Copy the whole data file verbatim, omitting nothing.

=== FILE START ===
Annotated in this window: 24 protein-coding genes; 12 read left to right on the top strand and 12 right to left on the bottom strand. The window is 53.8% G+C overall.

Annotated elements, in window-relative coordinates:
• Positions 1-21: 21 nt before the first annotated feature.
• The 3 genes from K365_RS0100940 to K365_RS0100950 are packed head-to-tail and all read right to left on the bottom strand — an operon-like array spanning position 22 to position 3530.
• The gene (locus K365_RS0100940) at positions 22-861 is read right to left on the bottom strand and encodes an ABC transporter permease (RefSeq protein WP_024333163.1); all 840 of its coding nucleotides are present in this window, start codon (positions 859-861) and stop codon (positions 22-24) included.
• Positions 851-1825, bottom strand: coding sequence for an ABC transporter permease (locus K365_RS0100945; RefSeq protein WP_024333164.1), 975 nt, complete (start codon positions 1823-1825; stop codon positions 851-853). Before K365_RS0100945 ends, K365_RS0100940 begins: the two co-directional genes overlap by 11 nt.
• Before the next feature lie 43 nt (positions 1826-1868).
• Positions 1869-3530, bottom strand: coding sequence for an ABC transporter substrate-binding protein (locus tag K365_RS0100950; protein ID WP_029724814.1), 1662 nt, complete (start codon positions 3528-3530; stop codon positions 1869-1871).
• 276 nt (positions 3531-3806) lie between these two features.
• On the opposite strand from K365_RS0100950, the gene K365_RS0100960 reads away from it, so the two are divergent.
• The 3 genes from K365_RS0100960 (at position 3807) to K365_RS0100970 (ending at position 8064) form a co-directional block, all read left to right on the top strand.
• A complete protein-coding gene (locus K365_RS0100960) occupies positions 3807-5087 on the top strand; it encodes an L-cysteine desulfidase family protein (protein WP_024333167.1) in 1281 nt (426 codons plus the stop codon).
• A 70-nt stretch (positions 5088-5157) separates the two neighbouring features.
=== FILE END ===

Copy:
Annotated in this window: 24 protein-coding genes; 12 read left to right on the top strand and 12 right to left on the bottom strand. The window is 53.8% G+C overall.

Annotated elements, in window-relative coordinates:
• Positions 1-21: 21 nt before the first annotated feature.
• The 3 genes from K365_RS0100940 to K365_RS0100950 are packed head-to-tail and all read right to left on the bottom strand — an operon-like array spanning position 22 to position 3530.
• The gene (locus K365_RS0100940) at positions 22-861 is read right to left on the bottom strand and encodes an ABC transporter permease (RefSeq protein WP_024333163.1); all 840 of its coding nucleotides are present in this window, start codon (positions 859-861) and stop codon (positions 22-24) included.
• Positions 851-1825, bottom strand: coding sequence for an ABC transporter permease (locus K365_RS0100945; RefSeq protein WP_024333164.1), 975 nt, complete (start codon positions 1823-1825; stop codon positions 851-853). Before K365_RS0100945 ends, K365_RS0100940 begins: the two co-directional genes overlap by 11 nt.
• Before the next feature lie 43 nt (positions 1826-1868).
• Positions 1869-3530, bottom strand: coding sequence for an ABC transporter substrate-binding protein (locus tag K365_RS0100950; protein ID WP_029724814.1), 1662 nt, complete (start codon positions 3528-3530; stop codon positions 1869-1871).
• 276 nt (positions 3531-3806) lie between these two features.
• On the opposite strand from K365_RS0100950, the gene K365_RS0100960 reads away from it, so the two are divergent.
• The 3 genes from K365_RS0100960 (at position 3807) to K365_RS0100970 (ending at position 8064) form a co-directional block, all read left to right on the top strand.
• A complete protein-coding gene (locus K365_RS0100960) occupies positions 3807-5087 on the top strand; it encodes an L-cysteine desulfidase family protein (protein WP_024333167.1) in 1281 nt (426 codons plus the stop codon).
• A 70-nt stretch (positions 5088-5157) separates the two neighbouring features.